Medina Sidonia is an unspoilt, ancient hilltop town, little-known despite its important history.
The town was one of Spain's most important ducal seats in the 15th century; producing an admiral who led the Spanish Armada against England. The title of Duque de Medina Sidonia was bestowed upon the family of Guzmán El Bueno, of the Tarifa siege, for his valiant role in taking the town. Until recently his direct descendant and holder of the title was the controversial socialist, Duchess of Medina Sidonia, known as the Red Duchess, who lived in Sanlucar de Barrameda. The village is a fascinating and typically picturesque place to visit, with medieval walls and tidy narrow cobbled streets flanked by rows of reja-fronted houses.
Sights to See
Plaza de España - Elegant rectangular plaza with plenty of public seating, surrounded by handsome three storey buildings.
The Town Hall - A 17th-century building reflecting Baroque and Neo-classical architecture with a magnificent Renaissance façade.
Santa Maria la Coronada Church - Built on the foundations of the original castle and later a mosque, this church is a fine example of Andalusian Gothic architecture. Inside there is an enormous 15m-high exquisite retablo, depicting scenes from the life of Christ.
There is also a fine sculpted image of Cristo del Perdón attributed to Luisa Roldán, and several 16th-century benches that were apparently used by the Inquisition. During Roman times, Medina was known as Asido Caesarino.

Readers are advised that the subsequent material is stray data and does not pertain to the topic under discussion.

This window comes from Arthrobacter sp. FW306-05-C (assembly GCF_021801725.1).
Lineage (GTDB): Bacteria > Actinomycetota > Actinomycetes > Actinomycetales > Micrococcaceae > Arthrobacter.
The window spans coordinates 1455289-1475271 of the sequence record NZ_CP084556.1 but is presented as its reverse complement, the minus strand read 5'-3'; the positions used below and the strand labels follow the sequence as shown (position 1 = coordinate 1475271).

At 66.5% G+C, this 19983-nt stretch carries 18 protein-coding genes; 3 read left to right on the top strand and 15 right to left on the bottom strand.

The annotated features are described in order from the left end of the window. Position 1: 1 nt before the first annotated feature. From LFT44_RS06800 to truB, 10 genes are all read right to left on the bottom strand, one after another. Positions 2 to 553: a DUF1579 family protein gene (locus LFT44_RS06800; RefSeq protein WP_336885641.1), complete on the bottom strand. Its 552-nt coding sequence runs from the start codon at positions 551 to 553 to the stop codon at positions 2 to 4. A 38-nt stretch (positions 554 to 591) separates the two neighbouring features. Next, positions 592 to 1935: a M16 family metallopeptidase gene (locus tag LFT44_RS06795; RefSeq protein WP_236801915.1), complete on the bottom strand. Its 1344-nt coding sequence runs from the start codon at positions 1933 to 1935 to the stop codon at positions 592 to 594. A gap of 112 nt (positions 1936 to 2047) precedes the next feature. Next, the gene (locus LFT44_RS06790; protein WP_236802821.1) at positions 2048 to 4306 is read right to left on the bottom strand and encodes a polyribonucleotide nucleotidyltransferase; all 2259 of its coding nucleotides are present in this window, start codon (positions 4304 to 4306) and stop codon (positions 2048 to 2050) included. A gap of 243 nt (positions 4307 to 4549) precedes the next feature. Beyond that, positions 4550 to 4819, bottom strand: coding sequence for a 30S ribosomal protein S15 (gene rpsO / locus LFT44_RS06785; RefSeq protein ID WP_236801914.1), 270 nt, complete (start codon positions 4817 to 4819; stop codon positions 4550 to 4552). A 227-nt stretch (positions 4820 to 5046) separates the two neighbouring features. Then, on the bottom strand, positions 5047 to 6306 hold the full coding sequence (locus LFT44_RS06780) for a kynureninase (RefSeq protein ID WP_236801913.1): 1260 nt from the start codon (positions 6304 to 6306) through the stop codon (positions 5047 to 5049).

Some remarkable Roman sewers still exist from this era (entry on Calle Espíritu Santo 3) that date from the first century AD. The sewers stand over two metres in height and are a tribute to Roman engineering skills.
Medina Sidonia also has three Moorish gates including the magnificent Arco de la Pastora, close to the Jerez road.
A Campo Abierto Visit Alvaro Domecq horses and brave bulls in freedom
You will enjoy a 700 meter walk watching the bulls in their habitat, birds, rabbits... The bulls ecosystem ﬂora and fauna. The breeding mares and foals looking safe and conﬁdent beside its mothers, tomorrow this littleone will be another member of the stable. A horse for riding, for work and for dressage.
For the one of the best restaurants in the area and without doubt the very best views - head for La Vista de Medina opposite the magnificent Iglesia de Santa María la Coronada. The restaurant's south-west facing terrace offers spectacular views, and the enchanting dining rooms are perfect for the occasional days when the sun isn't shining. A handful of bars around the elegant Plaza de España includes the charming La Cevecería tucked in between Bar Cádiz and Bar Ortega. For something more formal, check out Hotel Duque which specialises in excellent meat dishes including hearty local game.